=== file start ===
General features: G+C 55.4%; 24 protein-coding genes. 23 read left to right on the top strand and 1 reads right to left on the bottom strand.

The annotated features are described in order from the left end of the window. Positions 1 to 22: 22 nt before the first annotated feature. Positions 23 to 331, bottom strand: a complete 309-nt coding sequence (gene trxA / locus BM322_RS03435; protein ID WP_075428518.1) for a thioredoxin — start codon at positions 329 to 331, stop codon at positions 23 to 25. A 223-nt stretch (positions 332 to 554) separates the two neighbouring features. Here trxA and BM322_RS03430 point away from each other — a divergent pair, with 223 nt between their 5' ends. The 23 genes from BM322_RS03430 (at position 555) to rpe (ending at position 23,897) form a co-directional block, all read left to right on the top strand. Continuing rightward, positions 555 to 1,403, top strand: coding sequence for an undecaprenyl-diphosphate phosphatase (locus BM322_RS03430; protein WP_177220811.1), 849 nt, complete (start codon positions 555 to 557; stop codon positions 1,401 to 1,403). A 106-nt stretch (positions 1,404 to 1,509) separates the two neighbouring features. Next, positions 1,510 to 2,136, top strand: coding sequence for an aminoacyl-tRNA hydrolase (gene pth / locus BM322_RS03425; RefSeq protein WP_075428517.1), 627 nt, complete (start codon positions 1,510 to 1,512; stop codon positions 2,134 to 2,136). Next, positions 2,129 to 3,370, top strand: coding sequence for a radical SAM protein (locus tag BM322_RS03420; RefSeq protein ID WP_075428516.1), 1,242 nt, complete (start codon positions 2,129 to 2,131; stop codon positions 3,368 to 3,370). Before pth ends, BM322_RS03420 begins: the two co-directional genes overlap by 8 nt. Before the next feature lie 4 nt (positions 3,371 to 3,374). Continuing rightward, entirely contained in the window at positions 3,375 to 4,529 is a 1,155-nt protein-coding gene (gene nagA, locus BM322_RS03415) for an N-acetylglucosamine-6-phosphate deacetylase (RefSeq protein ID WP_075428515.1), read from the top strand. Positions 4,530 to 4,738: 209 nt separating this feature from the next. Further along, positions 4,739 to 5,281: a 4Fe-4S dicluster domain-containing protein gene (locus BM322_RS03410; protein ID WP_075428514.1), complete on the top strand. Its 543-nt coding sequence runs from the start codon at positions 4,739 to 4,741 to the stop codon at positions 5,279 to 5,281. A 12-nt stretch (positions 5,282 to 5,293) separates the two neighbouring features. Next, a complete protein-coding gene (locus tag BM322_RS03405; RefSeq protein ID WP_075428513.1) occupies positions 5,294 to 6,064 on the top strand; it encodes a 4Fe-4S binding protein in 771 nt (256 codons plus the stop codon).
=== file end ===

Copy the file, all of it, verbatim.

General features: G+C 55.4%; 24 protein-coding genes. 23 read left to right on the top strand and 1 reads right to left on the bottom strand.

The annotated features are described in order from the left end of the window. Positions 1 to 22: 22 nt before the first annotated feature. Positions 23 to 331, bottom strand: a complete 309-nt coding sequence (gene trxA / locus BM322_RS03435; protein ID WP_075428518.1) for a thioredoxin — start codon at positions 329 to 331, stop codon at positions 23 to 25. A 223-nt stretch (positions 332 to 554) separates the two neighbouring features. Here trxA and BM322_RS03430 point away from each other — a divergent pair, with 223 nt between their 5' ends. The 23 genes from BM322_RS03430 (at position 555) to rpe (ending at position 23,897) form a co-directional block, all read left to right on the top strand. Continuing rightward, positions 555 to 1,403, top strand: coding sequence for an undecaprenyl-diphosphate phosphatase (locus BM322_RS03430; protein WP_177220811.1), 849 nt, complete (start codon positions 555 to 557; stop codon positions 1,401 to 1,403). A 106-nt stretch (positions 1,404 to 1,509) separates the two neighbouring features. Next, positions 1,510 to 2,136, top strand: coding sequence for an aminoacyl-tRNA hydrolase (gene pth / locus BM322_RS03425; RefSeq protein WP_075428517.1), 627 nt, complete (start codon positions 1,510 to 1,512; stop codon positions 2,134 to 2,136). Next, positions 2,129 to 3,370, top strand: coding sequence for a radical SAM protein (locus tag BM322_RS03420; RefSeq protein ID WP_075428516.1), 1,242 nt, complete (start codon positions 2,129 to 2,131; stop codon positions 3,368 to 3,370). Before pth ends, BM322_RS03420 begins: the two co-directional genes overlap by 8 nt. Before the next feature lie 4 nt (positions 3,371 to 3,374). Continuing rightward, entirely contained in the window at positions 3,375 to 4,529 is a 1,155-nt protein-coding gene (gene nagA, locus BM322_RS03415) for an N-acetylglucosamine-6-phosphate deacetylase (RefSeq protein ID WP_075428515.1), read from the top strand. Positions 4,530 to 4,738: 209 nt separating this feature from the next. Further along, positions 4,739 to 5,281: a 4Fe-4S dicluster domain-containing protein gene (locus BM322_RS03410; protein ID WP_075428514.1), complete on the top strand. Its 543-nt coding sequence runs from the start codon at positions 4,739 to 4,741 to the stop codon at positions 5,279 to 5,281. A 12-nt stretch (positions 5,282 to 5,293) separates the two neighbouring features. Next, a complete protein-coding gene (locus tag BM322_RS03405; RefSeq protein ID WP_075428513.1) occupies positions 5,294 to 6,064 on the top strand; it encodes a 4Fe-4S binding protein in 771 nt (256 codons plus the stop codon).